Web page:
Someone told me a story years ago about the “good old days” of prospecting for oil and gas leases. One of the bigger outfits would send surveyors all over West Texas to evaluate properties, shoot seismic and eventually make a recommendation about whether the company should buy or pass on a specific plot of land.

All the while, there was an old, beaten-up pickup truck following the prospecting team from lease to lease. It didn’t draw much attention; there were old pickup trucks all over these back roads. 

So the prospecting team just kept driving from lease to lease, stopping in town to call the office whenever they had something to report.

This would go on until a lease looked good enough that it warranted a more thorough investigation. The survey team would return to a property. If, after a second survey, the property looked as good or better than it did on the initial inspection, the team would tell the office to make an offer on the mineral rights.

To the surprise of the operator, every time they put an offer in on a piece of property’s mineral rights, they would find that another oil and gas company had beaten them to it. 

It didn’t take long to realize that that old pickup truck had something to do with their high-value prospects getting bought up. It turned out the old truck belonged to another operator – one with a little less cash to spend on expensive surveys of each potential property. That truck would follow the competitors’ survey team. As soon as the survey team returned to a property a second time, the truck’s driver would call his office and tell them to buy up the property.

In the absence of their own petrophysical information, they decided that if one of the big boys was going back to a property more than once, there must be something worth looking into; they would snatch it up.

This somewhat unorthodox approach to prospecting wells was successful, at least until the bigger oil and gas operators realized they had enough capital to just go in an buy the leases that looked good on their initial inspection and sell off the dogs later on.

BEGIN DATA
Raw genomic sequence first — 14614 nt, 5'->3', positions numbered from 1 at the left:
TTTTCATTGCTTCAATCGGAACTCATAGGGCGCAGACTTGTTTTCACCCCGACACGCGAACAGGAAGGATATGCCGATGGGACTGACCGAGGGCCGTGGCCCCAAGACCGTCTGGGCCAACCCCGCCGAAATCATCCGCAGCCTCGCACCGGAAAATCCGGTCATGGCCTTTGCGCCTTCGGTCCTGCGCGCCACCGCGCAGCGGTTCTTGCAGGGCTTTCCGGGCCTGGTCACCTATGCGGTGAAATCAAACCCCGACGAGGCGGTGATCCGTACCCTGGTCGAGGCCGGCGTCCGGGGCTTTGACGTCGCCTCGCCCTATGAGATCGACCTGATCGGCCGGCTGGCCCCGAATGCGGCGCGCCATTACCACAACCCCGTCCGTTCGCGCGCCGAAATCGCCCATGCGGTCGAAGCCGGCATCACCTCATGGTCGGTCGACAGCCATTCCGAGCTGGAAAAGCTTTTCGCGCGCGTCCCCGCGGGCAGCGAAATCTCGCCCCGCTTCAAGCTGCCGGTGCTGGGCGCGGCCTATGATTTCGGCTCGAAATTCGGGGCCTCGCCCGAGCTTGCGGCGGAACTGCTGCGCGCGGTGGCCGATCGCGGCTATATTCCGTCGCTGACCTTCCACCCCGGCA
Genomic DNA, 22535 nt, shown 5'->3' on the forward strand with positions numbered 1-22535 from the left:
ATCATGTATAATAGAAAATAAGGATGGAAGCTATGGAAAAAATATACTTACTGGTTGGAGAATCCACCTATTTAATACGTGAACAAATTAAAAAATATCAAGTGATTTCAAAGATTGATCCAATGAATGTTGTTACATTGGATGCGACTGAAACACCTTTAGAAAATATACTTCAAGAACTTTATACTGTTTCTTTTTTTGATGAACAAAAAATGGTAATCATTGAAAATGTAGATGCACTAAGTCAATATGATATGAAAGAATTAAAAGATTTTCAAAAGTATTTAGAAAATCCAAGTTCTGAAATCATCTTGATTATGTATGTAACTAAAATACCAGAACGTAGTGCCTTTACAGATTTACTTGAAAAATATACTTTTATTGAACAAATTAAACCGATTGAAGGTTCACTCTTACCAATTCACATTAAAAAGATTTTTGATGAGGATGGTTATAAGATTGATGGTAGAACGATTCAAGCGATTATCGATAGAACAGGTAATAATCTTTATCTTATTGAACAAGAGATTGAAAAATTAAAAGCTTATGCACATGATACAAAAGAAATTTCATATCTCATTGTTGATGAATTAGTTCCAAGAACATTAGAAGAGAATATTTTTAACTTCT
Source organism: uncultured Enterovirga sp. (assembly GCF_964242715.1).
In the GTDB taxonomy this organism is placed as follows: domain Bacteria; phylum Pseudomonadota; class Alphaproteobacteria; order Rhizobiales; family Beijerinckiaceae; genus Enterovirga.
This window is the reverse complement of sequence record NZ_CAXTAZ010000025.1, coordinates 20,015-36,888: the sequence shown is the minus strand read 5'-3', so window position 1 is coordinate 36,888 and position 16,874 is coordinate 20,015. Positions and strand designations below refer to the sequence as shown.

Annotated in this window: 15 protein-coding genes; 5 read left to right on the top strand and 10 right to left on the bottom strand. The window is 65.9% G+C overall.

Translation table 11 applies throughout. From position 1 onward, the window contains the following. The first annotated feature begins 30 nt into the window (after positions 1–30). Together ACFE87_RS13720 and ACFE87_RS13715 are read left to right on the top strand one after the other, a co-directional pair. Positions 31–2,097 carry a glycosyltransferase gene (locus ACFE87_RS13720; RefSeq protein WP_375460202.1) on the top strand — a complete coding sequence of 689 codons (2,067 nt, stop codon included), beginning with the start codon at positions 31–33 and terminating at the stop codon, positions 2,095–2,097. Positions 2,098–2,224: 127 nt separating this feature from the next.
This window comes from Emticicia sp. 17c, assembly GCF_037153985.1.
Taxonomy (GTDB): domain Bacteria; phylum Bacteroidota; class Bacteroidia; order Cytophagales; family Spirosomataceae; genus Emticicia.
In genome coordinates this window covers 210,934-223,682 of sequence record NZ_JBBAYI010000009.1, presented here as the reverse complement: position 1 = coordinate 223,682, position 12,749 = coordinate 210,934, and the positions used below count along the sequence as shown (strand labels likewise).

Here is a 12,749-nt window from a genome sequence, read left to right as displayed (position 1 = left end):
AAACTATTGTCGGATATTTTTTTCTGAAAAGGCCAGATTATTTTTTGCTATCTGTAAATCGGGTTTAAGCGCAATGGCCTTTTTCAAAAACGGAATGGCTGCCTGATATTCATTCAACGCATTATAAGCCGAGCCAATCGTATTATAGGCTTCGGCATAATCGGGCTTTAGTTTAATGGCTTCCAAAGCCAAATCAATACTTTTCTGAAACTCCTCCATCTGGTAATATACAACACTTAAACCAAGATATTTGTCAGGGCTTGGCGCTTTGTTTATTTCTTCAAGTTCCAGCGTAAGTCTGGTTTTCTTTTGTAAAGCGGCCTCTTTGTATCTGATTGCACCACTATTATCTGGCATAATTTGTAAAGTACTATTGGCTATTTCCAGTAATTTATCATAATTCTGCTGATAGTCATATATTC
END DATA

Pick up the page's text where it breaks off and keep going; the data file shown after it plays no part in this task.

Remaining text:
Petrophysical Interpretation Software

Nowadays, there more sophisticated means of evaluating a property, lease, individual well or an entire field. The use of petrophysical interpretation software has made building advanced geological models a lot faster and easier. If not used correctly, however, these tools can get an inexperienced geologist in a lot of trouble.

Performing log interpretations, core interpretations, PVT analysis and other advanced petrophysical interpretations with a single piece of software has changed the business of drilling and completing oil and gas wells.

Using petrophysical interpretation software packages lets you evaluate an oil or gas property with your specific level of granularity. It also gives you the right amount of data to make decisions at every stage of the drilling or completion project.

Not all petrophysical interpretation software packages are created equal, though. Software’s degree of resolution can have a dramatic impact on the decisions you make for your well. This is especially important to consider when determining how and where to perform your chosen enhanced oil recovery (EOR) method. A lower-resolution software will not be able to show you how your EOR method will affect the reservoir with enough detail, which could lead to expensive mistakes during this process.

Subsurface Stress

Understanding how a well will handle the stress of all of the exploration and production activities is important – not only for the production of the asset, but for the integrity of the well geology.

Provided you have reliable, structured data to build a reservoir model, the use of petrophysical interpretation software will help you select where to place your well in the reservoir. It can also allow you to optimize your field development plan.

Petrophysical interpretation software allows you to identify where your well is in its decline curve. This gives you all of the information you need to continue or change your EOR method to maximize the recoverable hydrocarbons from each well in the field.

Understanding what is going on in the subsurface geology is the goal of every geologist. It’s also important to plan for and respond to changes in the reservoir to extract the hydrocarbons as quickly and as economically as possible.

The use of a reliable petrophysical interpretation software package is just one of the tools oil and gas operators have in their arsenals. The tool includes advanced features that can provide your team with accurate data to make the best decisions for your E&P operations.

SPRI is in the process of developing content around the use of some of our preferred petrophysical interpretation software packages. For now, if you would like to know more about how SPRI has helped our clients we have several case studies for you to review on our Case Studies page.